Intuitively most of us understand diversification - at the simplest of levels it is spreading your bets so that no one adverse event can negatively affect your outcomes. Intuition, however, only takes us so far. Using the definition I just gave of diversification it would suggest that this necessarily means that your potential gain from your bet is lower.
However in a financial sense this is not completely true of diversification. In an investment sense diversification is defined as:
The above definition is one given on Investopedia, and whilst I have posted before on how you can never completely trust what Investopedia says - in this case they had the most concise, correct definition of diversification that I could find.
What are the key parts in that definition?
- Diversification will result in a higher yield AND lower risk than any individual investment in the portfolio
- This is only true if the returns are not perfectly correlated
If you read the above definition without truly understanding risk, in a financial sense, diversification sounds like the best thing since sliced bread. You get higher returns and lower risk - what could anyone else possible ask for?
However if you read my post on risk you will have noticed that the problem with the financial definition of risk is that it defines risk as a deviation from the expected outcome. This means that an investment is risky even in the unlikely scenario that all the risk is on the upside. In this case we are not separating positive risk and negative risk.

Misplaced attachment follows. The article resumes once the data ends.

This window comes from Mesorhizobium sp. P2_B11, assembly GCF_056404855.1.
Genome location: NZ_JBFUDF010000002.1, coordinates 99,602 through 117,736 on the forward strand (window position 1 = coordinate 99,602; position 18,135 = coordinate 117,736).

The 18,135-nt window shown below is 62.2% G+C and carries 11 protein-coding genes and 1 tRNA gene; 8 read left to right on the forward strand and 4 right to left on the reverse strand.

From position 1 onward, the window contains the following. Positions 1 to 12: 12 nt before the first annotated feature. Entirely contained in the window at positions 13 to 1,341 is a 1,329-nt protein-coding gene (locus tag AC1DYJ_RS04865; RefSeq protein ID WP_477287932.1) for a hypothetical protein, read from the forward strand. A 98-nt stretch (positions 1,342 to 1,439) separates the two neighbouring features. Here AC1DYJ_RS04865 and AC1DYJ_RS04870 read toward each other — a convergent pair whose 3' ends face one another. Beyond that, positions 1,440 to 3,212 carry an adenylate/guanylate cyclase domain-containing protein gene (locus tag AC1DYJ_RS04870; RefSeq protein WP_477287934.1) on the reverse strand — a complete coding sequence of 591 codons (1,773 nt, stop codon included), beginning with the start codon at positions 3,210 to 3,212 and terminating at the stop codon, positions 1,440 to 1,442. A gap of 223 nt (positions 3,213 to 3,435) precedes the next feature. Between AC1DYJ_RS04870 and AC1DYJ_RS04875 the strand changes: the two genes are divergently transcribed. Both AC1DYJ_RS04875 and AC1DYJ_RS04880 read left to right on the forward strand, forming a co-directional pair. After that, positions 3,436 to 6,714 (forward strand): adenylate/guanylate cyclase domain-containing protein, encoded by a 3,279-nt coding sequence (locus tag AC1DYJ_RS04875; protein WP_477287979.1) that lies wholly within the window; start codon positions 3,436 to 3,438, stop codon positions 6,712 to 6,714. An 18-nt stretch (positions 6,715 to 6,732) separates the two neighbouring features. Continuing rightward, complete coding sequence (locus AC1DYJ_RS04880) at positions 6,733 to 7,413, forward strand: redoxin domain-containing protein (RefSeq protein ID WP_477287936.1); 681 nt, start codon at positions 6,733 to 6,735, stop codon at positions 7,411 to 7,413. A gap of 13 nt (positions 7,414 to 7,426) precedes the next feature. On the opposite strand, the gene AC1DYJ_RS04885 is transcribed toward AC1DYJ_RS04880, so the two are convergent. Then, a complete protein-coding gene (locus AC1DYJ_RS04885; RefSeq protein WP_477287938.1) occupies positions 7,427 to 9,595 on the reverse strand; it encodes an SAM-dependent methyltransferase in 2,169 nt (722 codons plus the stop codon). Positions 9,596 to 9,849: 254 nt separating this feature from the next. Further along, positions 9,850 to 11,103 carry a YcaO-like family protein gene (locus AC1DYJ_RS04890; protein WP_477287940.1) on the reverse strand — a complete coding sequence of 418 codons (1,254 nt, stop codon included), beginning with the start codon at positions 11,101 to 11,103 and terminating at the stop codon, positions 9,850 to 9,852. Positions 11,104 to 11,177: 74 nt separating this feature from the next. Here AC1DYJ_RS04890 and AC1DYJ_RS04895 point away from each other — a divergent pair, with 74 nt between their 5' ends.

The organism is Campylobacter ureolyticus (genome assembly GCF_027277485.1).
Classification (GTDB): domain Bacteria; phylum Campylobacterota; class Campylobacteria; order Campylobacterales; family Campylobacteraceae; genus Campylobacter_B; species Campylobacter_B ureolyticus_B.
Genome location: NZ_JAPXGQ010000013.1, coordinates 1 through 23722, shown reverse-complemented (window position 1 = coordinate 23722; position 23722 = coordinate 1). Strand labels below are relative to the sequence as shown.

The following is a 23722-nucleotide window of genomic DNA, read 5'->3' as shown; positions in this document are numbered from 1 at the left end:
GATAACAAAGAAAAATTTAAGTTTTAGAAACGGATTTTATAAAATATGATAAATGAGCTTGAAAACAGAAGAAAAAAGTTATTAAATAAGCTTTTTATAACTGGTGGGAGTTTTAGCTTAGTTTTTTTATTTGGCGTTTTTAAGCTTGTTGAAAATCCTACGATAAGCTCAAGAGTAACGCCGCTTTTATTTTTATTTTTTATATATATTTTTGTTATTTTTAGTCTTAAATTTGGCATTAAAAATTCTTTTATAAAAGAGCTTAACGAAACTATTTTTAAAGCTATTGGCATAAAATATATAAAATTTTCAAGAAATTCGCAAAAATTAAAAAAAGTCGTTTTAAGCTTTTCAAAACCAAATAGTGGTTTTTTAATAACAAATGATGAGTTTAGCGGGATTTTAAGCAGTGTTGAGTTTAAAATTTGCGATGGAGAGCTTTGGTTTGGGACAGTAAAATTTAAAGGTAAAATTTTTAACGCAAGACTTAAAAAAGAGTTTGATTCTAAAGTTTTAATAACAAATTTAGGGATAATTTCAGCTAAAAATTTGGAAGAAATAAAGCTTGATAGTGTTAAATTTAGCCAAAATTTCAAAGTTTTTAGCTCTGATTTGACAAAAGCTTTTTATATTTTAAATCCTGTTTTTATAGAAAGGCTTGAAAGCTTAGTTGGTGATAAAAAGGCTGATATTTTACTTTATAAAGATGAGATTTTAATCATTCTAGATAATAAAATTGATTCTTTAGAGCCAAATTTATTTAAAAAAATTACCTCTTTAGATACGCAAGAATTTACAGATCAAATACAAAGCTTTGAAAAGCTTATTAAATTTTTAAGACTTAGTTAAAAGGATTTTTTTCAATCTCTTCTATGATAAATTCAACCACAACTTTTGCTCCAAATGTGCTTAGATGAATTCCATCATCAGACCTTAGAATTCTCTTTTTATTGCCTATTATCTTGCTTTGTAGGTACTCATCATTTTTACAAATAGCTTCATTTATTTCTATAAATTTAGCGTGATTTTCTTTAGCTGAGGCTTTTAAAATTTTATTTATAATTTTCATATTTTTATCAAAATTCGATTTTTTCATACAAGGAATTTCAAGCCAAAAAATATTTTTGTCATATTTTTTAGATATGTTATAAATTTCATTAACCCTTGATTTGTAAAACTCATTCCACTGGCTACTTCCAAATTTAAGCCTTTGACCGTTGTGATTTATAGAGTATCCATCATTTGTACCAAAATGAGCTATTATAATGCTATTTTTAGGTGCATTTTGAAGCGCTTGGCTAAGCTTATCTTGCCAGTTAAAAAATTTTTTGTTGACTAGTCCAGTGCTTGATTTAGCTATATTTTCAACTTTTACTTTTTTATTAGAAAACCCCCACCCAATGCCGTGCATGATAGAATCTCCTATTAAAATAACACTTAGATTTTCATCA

Once we think about that we see that while diversification reduces risk, it is also reducing the positive risk in a portfolio. That is, it is reducing the risk that your portfolio will significantly outperform what is expected.
Does this mean that the definition of diversification is wrong or bad?
No - diversification is still an important downside risk management tool. If you go back to the intuitive definition of diversification which is that of spreading your bets so that any one adverse event doesn't overly impact your outcome then we see that diversification does this however it is not the holy grail that many make it out to be.
The intuitive definition actually falls squarely within the second important component of diversification - around that of non perfect correlation. Most assets are not perfectly correlated (i.e. move together either upwards and downwards) however many are influenced by the same factors. For example
- All property valuations in a certain location will be impacted by certain events such as interest rates, availability of debt even though the individual investment propositions may be quite different
- All airline stocks will be impacted by terrorist attacks or diseases or civil unrest overseas even though the
Many who are reading this who understand finance and diversification more intimately may want to point out that I have missed several points and nuances in this post. I do not intend this to be a complete dissertation or critique on diversification - I just want those readers who hear the concepts to know what it means and some ways in which it is flawed (and also where they are correct).
If you feel I am fundamentally wrong though in any way (or would like more information) please feel free to comment below
You May Also Be Interested In
What is Investment Risk?
Investopedia is a great research tool...but don't trust it completely
What is the difference between top down and bottom up investing?
What is TERP and how do you calculate it?